The metabolism of gefitinib is via the cytochrome P450 isoenzyme CYP3A4 (predominantly) and via CYP2D6.
Active substances that may increase gefitinib plasma concentrations: In vitro studies have shown that gefitinib is a substrate of p-glycoprotein (Pgp). Available data do not suggest any clinical consequences to this in vitro finding.
Substances that inhibit CYP3A4 may decrease the clearance of gefitinib. Concomitant administration with potent inhibitors of CYP3A4 activity (e.g. ketoconazole, posaconazole, voriconazole, protease inhibitors, clarithromycin, telithromycin) may increase gefitinib plasma concentrations. The increase may be clinically relevant since adverse reactions are related to dose and exposure. The increase might be higher in individual patients with CYP2D6 poor metaboliser genotype. Pre-treatment with itraconazole (a potent CYP3A4 inhibitor) resulted in an 80% increase in the mean AUC of gefitinib in healthy volunteers. In situations of concomitant treatment with potent inhibitors of CYP3A4 the patient should be closely monitored for gefitinib adverse reactions.
There are no data on concomitant treatment with an inhibitor of CYP2D6 but potent inhibitors of this enzyme might cause increased plasma concentrations of gefitinib in CYP2D6 extensive metabolisers by about 2-fold (see Pharmacology: Pharmacokinetics under Actions). If concomitant treatment with a potent CYP2D6 inhibitor is initiated, the patient should be closely monitored for adverse reactions.
Active substances that may reduce gefitinib plasma concentrations: Substances that are inducers of CYP3A4 activity may increase metabolism and decrease gefitinib plasma concentrations and thereby reduce the efficacy of gefitinib. Concomitant medicinal products that induce CYP3A4 (e.g. phenytoin, carbamazepine, rifampicin, barbiturates or St John's wort/Hypericum perforatum) should be avoided. Pre-treatment with rifampicin (a potent CYP3A4 inducer) in healthy volunteers reduced mean gefitinib AUC by 83% (see Precautions).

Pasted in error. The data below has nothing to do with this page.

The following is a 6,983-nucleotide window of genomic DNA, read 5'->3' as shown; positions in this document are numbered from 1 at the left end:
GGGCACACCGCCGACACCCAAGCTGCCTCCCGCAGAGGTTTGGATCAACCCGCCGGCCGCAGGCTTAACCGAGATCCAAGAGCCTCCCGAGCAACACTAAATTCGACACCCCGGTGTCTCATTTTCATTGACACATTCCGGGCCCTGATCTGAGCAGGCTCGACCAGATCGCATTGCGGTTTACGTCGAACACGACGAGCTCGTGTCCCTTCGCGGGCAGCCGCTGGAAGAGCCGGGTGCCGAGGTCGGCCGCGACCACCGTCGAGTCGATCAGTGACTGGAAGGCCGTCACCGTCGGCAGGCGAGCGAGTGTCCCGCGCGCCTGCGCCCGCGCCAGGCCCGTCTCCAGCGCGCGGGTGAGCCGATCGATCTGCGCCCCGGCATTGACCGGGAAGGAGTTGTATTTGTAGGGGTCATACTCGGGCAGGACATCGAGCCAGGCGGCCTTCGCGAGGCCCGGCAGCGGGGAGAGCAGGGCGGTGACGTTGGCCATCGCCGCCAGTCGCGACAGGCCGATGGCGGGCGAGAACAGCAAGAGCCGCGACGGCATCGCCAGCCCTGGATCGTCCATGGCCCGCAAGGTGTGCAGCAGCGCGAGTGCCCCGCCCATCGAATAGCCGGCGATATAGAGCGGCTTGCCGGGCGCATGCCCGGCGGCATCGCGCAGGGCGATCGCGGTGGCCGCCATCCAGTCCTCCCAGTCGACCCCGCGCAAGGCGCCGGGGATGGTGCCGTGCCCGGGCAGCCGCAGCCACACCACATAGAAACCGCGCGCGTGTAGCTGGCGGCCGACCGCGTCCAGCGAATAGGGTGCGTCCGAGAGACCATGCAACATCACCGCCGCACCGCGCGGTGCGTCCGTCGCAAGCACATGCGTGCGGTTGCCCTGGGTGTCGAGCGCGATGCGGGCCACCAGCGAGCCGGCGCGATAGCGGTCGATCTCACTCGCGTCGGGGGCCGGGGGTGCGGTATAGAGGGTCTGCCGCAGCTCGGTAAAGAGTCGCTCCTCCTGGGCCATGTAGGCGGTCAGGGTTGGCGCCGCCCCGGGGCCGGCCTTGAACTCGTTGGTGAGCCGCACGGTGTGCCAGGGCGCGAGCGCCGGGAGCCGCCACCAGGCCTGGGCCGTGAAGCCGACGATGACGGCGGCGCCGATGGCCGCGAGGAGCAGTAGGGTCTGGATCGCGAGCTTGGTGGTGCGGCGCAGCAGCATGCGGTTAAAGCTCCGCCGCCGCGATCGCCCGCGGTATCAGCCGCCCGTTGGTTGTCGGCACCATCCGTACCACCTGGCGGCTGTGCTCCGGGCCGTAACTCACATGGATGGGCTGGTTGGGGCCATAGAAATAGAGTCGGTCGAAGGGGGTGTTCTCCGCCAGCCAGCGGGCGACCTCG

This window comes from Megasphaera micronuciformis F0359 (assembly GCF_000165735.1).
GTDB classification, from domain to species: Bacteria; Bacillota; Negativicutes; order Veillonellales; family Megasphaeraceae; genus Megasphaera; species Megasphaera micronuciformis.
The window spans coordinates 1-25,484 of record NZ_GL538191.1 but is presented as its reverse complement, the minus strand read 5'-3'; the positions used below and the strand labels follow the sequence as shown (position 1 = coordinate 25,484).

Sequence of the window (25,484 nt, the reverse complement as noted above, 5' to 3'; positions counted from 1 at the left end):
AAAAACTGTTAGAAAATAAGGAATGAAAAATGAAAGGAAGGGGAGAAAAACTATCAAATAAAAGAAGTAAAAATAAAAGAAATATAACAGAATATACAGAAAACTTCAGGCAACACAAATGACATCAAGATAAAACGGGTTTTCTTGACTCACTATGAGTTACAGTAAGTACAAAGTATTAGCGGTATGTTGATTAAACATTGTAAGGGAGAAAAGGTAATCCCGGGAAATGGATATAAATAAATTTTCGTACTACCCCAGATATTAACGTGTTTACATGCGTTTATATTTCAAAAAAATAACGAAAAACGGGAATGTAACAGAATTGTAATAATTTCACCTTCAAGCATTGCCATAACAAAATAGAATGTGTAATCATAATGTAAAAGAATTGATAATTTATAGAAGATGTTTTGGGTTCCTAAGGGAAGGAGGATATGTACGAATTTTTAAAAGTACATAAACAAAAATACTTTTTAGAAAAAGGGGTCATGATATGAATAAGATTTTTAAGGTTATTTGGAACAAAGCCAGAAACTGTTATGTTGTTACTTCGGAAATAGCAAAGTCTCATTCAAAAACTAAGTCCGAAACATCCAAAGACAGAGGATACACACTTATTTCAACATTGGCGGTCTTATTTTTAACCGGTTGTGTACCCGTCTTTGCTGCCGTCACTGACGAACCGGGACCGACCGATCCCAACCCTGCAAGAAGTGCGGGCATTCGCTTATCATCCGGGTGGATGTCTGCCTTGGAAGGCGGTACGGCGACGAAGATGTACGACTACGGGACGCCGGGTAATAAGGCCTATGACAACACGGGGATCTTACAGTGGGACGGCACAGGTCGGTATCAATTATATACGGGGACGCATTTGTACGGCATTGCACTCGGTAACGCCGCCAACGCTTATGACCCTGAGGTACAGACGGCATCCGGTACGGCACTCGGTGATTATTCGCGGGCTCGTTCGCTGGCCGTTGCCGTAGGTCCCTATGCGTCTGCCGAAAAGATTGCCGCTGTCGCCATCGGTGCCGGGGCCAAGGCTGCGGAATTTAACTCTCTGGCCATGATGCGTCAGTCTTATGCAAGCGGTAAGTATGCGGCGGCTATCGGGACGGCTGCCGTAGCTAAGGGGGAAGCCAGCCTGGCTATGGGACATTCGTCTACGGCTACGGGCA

Substances that cause significant sustained elevation in gastric pH may reduce gefitinib plasma concentrations and thereby reduce the efficacy of gefitinib. High doses of short-acting antacids may have a similar effect if taken regularly close in time to administration of gefitinib. Concomitant administration of gefitinib with ranitidine at a dose that caused sustained elevations in gastric pH ≥5 resulted in a reduced mean gefitinib AUC by 47% in healthy volunteers (see Precautions and Pharmacology: Pharmacokinetics under Actions).
Active substances that may have their plasma concentrations altered by gefitinib: In vitro studies have shown that gefitinib has limited potential to inhibit CYP2D6. In a clinical trial in patients, gefitinib was co-administered with metoprolol (a CYP2D6 substrate). This resulted in a 35% increase in exposure to metoprolol. Such an increase might potentially be relevant for CYP2D6 substrates with narrow therapeutic index. When the use of CYP2D6 substrates are considered in combination with gefitinib, a dose modification of the CYP2D6 substrate should be considered especially for products with a narrow therapeutic window.
Gefitinib inhibits the transporter protein BCRP in vitro, but the clinical relevance of this finding is unknown.
Other potential interactions: INR elevations and/or bleeding events have been reported in some patients concomitantly taking warfarin (see Precautions).